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When someone is injured in an Indiana car accident, the accident victim is entitled to pursue a claim for compensation against any of the parties they believe were responsible for causing the crash. In the majority of cases, car accidents occur on public roads. After an accident on a public road, the motorists involved in the collision should call the police. The police will then respond to the scene, investigate the accident, and issue any citations if they are determined to be necessary. The results of an investigation conducted by the police can be very beneficial to an Indiana car accident plaintiff.

In addition to accidents occurring on public roadways, there are a significant number of Indiana car accidents that occur in parking lots, parking garages, or on other privately owned property. Because these accidents are not on public roadways, police officers may not respond unless there are serious injuries. However, it is essential that motorists involved in a car accident on private property obtain all the necessary information from the other drivers involved in the crash, including the driver’s name, address, insurance information, as well as the vehicle information, including the name and address of the owner (if the owner is not the one driving the car).

An accident victim may also be able to pursue a claim against the owner of the property where the accident occurred if the owner’s negligence contributed to the accident. For example, parking garages are poorly designed or improperly marked, creating a misleading situation for motorists. However, an Indiana accident victim must be able to connect the landowner’s negligence to their injuries by establishing a causal relationship between the two. A recent state appellate decision discussed a plaintiff’s car accident claim against a private residential community.

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Recently, a state appellate court issued a written opinion in a personal injury case involving a parent’s allegations against her daughter’s school. While the case arose in another jurisdiction, it raises important issues under Indiana personal injury law. Specifically, the duty that a school owes to its students.

The Facts of the Case

According to the court’s opinion, the plaintiff’s daughter sustained a serious cut to her thumb in woodshop class. Evidently, the student was trying to free a jammed piece of wood from a table saw when the student’s hand came into contact with the saw’s blade. At the time, the shop teacher was out of the shop supervising other students.

The shop teacher testified that before a student was permitted to use the machine unsupervised, they had to pass a written test. Additionally, the teacher would observe students using the machine until he felt comfortable they could do so safely. He estimated that he observed the plaintiff use the table saw correctly 60 times.

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Filing a successful Indiana medical malpractice lawsuit can be a complicated endeavor. Not only do these claims often require several expert witnesses to explain the relevant issues in the case to the jury, but there are also additional procedural requirements that a plaintiff must follow.

Under Indiana Code Article 18 Chapter 8, a person bringing a medical malpractice lawsuit against a healthcare professional must first submit their claim to a medical review panel and obtain the panel’s opinion. If a plaintiff fails to comply with this requirement, or any of the other requirements outlined in Chapter 8, the court will dismiss the plaintiff’s complaint. Depending on the timing of the plaintiff’s case, this could preclude the plaintiff from recovering for their injuries.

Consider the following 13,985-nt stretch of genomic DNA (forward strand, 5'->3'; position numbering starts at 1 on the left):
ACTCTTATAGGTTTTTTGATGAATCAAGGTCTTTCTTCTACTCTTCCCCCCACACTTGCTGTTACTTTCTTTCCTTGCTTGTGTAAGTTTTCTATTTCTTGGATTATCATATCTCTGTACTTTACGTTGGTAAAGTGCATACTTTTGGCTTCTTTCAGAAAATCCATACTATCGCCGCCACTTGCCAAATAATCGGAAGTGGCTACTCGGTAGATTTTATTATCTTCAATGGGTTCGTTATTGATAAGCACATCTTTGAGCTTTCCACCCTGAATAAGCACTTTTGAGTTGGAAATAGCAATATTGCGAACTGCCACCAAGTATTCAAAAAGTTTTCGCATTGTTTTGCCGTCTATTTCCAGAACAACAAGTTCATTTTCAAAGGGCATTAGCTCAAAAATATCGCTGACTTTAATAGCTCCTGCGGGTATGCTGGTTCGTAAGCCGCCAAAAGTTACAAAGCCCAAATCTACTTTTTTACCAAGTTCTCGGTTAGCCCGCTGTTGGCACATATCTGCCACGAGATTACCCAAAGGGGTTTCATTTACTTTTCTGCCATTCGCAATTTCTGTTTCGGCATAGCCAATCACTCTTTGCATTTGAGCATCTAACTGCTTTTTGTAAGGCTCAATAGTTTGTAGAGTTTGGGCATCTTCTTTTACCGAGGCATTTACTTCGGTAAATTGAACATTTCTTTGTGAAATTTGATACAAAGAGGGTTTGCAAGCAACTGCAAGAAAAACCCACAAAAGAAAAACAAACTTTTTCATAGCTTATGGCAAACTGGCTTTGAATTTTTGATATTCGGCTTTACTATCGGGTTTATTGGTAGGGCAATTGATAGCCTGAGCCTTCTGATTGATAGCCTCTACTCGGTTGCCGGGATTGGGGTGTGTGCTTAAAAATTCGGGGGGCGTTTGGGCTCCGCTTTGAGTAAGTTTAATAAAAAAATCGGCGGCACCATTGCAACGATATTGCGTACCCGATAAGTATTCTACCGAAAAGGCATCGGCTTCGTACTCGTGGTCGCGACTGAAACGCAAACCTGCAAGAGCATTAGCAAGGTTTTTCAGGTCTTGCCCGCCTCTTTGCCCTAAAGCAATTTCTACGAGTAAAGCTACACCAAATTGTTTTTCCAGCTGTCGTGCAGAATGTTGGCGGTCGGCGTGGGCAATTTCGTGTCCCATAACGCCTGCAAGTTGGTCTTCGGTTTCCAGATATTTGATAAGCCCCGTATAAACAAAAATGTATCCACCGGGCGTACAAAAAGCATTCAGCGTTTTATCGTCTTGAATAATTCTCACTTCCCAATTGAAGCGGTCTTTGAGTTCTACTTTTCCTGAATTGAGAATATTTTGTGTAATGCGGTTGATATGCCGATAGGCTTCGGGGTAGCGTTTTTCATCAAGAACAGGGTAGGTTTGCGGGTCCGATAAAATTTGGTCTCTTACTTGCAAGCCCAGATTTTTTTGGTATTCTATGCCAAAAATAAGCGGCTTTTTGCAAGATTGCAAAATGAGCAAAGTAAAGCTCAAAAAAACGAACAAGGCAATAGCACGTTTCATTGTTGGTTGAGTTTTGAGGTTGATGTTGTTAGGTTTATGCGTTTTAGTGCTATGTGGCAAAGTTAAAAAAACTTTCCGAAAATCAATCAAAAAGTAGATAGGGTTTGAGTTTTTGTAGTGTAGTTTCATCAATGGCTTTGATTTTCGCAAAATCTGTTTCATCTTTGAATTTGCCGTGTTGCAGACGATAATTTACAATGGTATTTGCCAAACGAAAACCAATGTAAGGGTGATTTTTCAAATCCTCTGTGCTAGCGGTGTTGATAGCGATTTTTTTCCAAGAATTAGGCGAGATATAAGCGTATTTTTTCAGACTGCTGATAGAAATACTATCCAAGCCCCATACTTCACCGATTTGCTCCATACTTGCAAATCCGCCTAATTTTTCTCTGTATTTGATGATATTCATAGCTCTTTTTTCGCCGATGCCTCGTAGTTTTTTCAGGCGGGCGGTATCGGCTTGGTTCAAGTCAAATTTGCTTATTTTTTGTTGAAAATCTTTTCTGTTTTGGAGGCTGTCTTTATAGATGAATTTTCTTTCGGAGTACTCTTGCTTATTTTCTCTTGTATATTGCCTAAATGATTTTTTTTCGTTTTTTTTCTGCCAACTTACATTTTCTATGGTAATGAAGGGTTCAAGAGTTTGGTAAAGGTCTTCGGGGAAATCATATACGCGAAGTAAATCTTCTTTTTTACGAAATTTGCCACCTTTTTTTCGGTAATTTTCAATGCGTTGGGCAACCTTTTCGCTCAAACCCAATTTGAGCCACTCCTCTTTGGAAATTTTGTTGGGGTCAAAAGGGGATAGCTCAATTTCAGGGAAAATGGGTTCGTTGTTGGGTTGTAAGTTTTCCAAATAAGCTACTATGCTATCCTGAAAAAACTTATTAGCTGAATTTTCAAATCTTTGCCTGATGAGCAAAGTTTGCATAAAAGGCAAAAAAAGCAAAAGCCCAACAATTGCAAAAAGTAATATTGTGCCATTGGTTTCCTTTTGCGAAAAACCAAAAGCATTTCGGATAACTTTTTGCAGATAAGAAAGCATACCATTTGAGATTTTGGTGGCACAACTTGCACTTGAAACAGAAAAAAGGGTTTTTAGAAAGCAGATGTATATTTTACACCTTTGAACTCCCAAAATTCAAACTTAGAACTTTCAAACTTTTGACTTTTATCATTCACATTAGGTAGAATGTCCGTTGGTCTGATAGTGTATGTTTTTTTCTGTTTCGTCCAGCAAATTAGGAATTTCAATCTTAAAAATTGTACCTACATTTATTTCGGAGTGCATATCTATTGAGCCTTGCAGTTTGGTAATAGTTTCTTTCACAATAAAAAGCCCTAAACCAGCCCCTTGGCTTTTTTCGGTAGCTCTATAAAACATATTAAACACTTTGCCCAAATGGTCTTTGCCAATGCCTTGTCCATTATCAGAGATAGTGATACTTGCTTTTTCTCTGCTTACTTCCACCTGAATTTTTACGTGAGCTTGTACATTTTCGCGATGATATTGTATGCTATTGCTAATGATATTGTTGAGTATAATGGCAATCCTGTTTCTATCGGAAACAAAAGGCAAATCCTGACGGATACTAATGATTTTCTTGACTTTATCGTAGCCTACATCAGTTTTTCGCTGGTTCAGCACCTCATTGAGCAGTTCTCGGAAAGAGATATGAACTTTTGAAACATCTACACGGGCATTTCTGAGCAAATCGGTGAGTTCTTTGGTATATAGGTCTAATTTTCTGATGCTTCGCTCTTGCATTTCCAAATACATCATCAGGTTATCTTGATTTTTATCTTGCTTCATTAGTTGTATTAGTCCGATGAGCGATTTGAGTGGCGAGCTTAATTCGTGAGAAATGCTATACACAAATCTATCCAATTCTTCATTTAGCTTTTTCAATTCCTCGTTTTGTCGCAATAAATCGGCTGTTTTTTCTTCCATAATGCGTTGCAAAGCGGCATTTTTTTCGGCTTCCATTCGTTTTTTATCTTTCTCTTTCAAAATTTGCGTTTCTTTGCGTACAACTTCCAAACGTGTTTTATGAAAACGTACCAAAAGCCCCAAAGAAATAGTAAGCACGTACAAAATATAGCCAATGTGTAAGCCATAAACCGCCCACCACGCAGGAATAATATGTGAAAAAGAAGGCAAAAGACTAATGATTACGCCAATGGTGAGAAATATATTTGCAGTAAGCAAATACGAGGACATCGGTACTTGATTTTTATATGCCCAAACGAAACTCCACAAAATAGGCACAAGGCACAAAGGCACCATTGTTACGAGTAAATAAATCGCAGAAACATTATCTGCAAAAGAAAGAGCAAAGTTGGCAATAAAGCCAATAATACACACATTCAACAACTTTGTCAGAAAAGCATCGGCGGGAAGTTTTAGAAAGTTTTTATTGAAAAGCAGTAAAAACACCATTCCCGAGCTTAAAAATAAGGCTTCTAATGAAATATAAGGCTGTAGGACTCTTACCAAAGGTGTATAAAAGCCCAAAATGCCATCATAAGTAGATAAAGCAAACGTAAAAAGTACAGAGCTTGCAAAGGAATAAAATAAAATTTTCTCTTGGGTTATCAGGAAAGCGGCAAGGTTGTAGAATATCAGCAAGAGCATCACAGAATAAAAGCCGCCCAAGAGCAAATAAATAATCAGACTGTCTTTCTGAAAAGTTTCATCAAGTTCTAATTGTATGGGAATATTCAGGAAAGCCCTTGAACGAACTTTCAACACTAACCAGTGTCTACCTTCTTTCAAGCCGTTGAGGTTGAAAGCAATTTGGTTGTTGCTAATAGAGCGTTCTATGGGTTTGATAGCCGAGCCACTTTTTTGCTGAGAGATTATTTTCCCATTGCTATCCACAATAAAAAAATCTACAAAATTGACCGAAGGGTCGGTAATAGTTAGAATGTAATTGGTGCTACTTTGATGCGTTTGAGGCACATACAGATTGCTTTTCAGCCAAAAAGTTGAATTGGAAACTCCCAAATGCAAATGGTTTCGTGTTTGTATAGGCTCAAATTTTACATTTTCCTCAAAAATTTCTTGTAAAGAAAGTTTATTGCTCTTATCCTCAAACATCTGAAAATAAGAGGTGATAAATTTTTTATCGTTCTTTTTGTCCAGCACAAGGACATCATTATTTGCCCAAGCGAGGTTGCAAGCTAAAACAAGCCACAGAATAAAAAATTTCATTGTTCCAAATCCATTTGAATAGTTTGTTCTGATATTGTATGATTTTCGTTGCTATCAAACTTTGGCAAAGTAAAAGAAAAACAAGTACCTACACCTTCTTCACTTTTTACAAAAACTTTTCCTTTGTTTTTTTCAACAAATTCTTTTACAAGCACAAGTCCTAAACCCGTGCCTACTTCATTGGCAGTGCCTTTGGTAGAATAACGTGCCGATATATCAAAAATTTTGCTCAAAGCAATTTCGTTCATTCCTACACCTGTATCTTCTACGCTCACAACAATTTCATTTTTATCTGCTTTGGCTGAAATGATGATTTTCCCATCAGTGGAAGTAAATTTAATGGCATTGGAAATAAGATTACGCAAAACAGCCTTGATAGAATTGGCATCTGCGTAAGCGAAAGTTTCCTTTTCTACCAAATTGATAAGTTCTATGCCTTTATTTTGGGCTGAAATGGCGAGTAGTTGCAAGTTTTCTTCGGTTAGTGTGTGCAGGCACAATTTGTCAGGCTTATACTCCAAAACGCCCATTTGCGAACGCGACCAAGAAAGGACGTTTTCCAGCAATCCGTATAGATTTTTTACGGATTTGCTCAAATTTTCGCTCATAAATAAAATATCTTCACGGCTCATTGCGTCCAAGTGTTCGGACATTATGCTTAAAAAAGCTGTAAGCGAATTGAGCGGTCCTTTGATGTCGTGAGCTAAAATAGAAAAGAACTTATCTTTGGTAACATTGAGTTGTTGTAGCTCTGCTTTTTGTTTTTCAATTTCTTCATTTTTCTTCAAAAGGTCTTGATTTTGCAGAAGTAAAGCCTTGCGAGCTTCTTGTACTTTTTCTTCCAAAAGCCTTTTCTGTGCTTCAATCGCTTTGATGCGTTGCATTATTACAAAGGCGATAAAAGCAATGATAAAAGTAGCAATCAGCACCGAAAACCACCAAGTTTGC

A recent case arising in another jurisdiction illustrates that not all claims against healthcare providers will be considered “medical malpractice” cases. Typically, these are cases that are brought against medical professionals but do not implicate a professional duty of care. For example, a slip-and-fall accident in a doctor’s office may not be considered a medical malpractice claim.

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Winter is officially here, and along with the season comes the ability to participate in some of the most fun and exciting sports – skiing and snowboarding. Part of the reason why these sports are so thrilling is also what makes them so dangerous. High speeds, steep hills, moguls, tight turns, and trees all contribute to the overall experience of skiing, but also to the risks involved. The question often comes up, can a resort be held liable for an Indiana ski accident?

In theory, a ski resort can be held liable for injuries that occur while a guest is skiing. However, almost all ski resorts have taken precaution to ensure that they will not be held responsible for injuries that are caused due to the inherent risks of the sport. Determining what constitutes an “inherent risk” is subject to interpretation and is typically a job left to the courts. Notwithstanding the potential hurdles involved, anyone injured in an Indiana ski accident should reach out to a dedicated Indiana personal injury lawyer to discuss their situation.

A recent case illustrates the difficulties one plaintiff had attempting to bring a claim against a ski resort after an accident with a snowcat. Although it did not take place in this state, it may be illustrative of how an Indiana court would approach the topic.

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Earlier this month, a state appellate court issued a written opinion in a personal injury case discussing a defense that is commonly raised in response to an Indiana premises liability case. The case involved a defendant’s allegations that it was unaware of the hazard that caused the plaintiff’s fall and, thus, could not be held liable for the plaintiff’s injuries.

Indiana Premises Liability Law

In Indiana, landowners owe a duty of care to those whom they invite onto their property. The extent of that duty depends largely on the reason for the plaintiff’s visit. Customers or others who are present on a defendant’s property for business purposes are owed the highest duty. In these cases, the landowner must fix any dangerous condition on their property or warn the visitor about hazards that may not be obvious. However, if the landowner is unaware of the hazard, they may not have a duty at all.

Case Facts

According to the court’s opinion, the plaintiff was a patient at a doctor’s office. As the plaintiff walked by a desk, she felt something catch the leg of her pant. The plaintiff fell to the ground, resulting in serious injury. After the fall, as the plaintiff was prone on the ground, she noticed that a wheelchair was leaning up against the desk just a few feet from where she was.